In Jena, she met with a young prostitute named Mathilde and her family. This meeting laid the foundation for the Committees of Correspondence, which soon spread throughout the continent. She also shot and killed Max Jungers, a would-be pimp. Grantville Police Chief Dan Frost had taught her how to shoot. She felt guilty for violating her training by shooting Jungers in the face, rather than aiming for his center of mass. Despite Mathilde's pleas, Gretchen stayed her ground to be arrested by Jena's Town Watch.

As expected, Grantville's leaders did not take kindly to the situation. Higgins wanted to level the town, but Stearns was able to extract the names of associates of Jungers, as well as the location of a tavern they frequented. Grantville leveled the establishment most of these men frequented. Stearns also volunteered to assist the Jena watch in policing its streets.

The Battle of GrantvilleEdit

The day before the Battle of Grantville, Gretchen confirmed that she was pregnant.

When Croatian mercenaries were sent to raid Grantville, Gretchen was downtown at the site of a one-sided slaughter of some 700 raiders. Then she, Hans, and Frost and Grantville's police force made their way to Grantville High School. During the drive, Gretchen and the others gunned down any retreating Croats that were in their path.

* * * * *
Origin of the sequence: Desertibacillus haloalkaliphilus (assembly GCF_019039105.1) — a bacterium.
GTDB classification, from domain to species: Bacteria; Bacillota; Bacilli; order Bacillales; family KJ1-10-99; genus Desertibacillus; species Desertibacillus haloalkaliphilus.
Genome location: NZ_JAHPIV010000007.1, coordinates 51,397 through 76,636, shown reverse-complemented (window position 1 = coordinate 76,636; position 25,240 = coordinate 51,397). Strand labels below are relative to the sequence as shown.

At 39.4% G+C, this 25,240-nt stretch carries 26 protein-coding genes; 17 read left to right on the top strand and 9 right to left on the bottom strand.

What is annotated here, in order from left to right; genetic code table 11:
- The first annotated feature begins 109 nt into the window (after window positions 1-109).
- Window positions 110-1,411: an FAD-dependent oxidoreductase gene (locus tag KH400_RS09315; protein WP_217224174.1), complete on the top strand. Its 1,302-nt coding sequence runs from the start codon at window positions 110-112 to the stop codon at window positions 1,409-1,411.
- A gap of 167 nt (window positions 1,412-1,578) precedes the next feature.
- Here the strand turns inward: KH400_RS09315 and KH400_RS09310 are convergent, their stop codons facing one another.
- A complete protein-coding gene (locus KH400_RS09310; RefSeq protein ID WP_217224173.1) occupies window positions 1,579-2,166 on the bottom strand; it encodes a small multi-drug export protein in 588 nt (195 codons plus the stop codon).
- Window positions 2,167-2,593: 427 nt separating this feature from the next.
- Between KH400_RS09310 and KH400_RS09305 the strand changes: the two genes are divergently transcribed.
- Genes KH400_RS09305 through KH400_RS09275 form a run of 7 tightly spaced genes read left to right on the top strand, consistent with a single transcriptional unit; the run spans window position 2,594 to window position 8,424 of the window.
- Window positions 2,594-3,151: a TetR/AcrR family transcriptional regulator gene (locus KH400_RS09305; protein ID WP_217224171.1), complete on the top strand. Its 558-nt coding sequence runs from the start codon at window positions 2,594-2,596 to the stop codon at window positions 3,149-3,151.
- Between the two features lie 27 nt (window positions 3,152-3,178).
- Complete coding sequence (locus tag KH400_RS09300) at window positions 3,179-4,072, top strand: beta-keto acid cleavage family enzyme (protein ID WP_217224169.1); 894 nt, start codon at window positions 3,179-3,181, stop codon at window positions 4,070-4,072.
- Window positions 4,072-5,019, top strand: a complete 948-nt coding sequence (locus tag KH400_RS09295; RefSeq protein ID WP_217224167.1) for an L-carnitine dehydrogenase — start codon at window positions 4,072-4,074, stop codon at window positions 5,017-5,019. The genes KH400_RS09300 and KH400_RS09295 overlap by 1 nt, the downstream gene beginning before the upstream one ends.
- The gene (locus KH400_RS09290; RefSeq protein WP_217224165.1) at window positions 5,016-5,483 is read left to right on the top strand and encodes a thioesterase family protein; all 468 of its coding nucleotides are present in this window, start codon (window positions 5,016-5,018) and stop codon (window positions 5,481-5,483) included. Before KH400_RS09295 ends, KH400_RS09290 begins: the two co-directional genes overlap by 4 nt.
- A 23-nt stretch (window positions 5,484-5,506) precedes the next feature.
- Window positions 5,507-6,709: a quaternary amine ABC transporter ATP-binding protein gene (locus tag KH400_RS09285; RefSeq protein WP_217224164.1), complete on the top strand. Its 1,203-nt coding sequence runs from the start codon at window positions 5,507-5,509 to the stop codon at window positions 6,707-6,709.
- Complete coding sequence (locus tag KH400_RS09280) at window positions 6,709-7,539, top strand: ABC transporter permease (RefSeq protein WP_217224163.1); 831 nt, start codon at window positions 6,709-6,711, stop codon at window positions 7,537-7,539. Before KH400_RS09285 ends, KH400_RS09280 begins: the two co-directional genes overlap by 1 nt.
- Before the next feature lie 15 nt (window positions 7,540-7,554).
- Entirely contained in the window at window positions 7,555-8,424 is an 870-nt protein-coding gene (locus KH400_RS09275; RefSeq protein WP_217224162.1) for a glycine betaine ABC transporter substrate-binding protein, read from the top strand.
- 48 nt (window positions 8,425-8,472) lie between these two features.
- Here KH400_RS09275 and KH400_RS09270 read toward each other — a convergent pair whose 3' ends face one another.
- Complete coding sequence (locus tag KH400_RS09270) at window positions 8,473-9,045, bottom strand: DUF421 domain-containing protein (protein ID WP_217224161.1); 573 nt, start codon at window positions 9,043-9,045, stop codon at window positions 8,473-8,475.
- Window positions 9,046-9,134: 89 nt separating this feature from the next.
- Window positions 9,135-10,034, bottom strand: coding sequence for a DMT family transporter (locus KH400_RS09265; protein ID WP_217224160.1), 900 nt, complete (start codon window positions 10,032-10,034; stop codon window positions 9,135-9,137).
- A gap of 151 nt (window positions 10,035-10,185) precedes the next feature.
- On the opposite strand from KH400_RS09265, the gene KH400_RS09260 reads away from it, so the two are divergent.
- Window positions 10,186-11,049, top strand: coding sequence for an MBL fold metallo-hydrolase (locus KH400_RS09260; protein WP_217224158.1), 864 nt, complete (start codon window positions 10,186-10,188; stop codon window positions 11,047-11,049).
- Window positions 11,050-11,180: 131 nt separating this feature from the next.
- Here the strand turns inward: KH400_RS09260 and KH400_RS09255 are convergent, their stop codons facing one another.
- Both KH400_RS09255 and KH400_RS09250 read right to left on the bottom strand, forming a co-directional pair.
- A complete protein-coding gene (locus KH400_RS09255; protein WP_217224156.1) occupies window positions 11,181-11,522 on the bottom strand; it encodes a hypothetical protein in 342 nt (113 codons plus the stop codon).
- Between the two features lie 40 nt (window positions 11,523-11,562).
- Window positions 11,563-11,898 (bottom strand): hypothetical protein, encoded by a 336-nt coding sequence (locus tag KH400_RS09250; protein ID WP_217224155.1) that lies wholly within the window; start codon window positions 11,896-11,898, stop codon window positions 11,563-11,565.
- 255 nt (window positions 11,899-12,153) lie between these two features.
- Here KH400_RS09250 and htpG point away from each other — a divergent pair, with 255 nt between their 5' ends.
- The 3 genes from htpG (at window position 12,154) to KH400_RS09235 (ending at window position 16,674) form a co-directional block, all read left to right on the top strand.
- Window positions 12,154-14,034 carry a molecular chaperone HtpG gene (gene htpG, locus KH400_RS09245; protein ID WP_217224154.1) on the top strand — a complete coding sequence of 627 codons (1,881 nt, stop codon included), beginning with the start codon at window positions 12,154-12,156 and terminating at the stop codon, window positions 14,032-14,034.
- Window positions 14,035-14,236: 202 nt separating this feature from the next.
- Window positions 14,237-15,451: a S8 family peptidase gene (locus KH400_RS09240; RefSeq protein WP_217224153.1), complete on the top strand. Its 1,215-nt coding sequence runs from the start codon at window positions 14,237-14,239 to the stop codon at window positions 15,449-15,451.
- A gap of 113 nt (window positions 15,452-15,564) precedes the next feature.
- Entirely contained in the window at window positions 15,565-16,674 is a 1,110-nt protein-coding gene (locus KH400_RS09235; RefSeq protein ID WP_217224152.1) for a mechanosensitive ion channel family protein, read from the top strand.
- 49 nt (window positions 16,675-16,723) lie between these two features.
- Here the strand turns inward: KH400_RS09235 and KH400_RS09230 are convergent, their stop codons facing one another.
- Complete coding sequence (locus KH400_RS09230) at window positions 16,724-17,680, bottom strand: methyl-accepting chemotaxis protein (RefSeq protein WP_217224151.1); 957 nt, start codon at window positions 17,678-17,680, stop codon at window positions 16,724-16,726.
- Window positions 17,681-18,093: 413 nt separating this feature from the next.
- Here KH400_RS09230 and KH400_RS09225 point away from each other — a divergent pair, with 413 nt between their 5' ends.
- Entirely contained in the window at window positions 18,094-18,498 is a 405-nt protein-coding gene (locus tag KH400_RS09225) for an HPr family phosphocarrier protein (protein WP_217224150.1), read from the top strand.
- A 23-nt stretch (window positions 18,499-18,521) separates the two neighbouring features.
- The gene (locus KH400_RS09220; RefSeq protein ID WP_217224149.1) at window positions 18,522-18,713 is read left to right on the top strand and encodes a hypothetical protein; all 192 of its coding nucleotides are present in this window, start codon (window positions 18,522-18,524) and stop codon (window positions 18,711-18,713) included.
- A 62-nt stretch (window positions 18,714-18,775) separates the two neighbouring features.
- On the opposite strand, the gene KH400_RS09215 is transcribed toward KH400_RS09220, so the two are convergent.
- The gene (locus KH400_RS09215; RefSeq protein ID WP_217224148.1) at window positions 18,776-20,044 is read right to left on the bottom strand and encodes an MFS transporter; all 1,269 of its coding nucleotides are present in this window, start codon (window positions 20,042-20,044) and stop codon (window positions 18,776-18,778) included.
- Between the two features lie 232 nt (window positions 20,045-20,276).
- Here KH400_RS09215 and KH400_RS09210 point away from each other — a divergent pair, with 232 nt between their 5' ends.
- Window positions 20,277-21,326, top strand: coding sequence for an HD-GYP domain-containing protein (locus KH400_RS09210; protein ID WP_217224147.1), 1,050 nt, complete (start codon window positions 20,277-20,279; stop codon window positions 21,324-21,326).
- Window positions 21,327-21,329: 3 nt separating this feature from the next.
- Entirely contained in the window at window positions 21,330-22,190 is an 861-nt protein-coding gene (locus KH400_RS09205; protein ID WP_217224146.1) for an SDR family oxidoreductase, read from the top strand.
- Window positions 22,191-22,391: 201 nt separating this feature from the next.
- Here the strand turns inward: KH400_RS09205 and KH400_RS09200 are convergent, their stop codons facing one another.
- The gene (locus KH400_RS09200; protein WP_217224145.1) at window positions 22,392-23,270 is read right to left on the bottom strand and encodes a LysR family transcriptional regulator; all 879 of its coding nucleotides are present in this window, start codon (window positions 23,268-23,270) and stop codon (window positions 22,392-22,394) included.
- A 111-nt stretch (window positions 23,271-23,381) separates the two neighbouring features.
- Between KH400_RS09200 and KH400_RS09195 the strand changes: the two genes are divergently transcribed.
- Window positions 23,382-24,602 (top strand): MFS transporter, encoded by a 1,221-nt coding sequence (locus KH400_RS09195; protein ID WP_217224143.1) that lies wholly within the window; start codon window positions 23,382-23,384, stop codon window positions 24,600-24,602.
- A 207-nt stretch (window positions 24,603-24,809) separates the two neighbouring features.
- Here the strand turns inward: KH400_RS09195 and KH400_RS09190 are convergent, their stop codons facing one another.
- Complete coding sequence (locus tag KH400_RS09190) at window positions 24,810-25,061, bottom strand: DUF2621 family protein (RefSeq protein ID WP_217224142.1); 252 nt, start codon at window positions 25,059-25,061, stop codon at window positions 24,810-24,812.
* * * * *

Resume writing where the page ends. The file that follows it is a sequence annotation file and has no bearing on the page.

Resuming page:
Their arrival at the school coincided with the arrival of Gustavus Adolphus and his cavalry. The Croats were quickly slaughtered, although Jeff Higgins, who'd been defending the gym, received a substantial shoulder wound.

AmsterdamEdit

In 1633, she and her husband were two of the people picked for the New United States' diplomatic mission to Amsterdam. After the city was placed under siege by Cardinal-Infante Ferdinand, she truly came into her own as an organizer, organizing a strong Committee of Correspondence that effectively gained control of the city.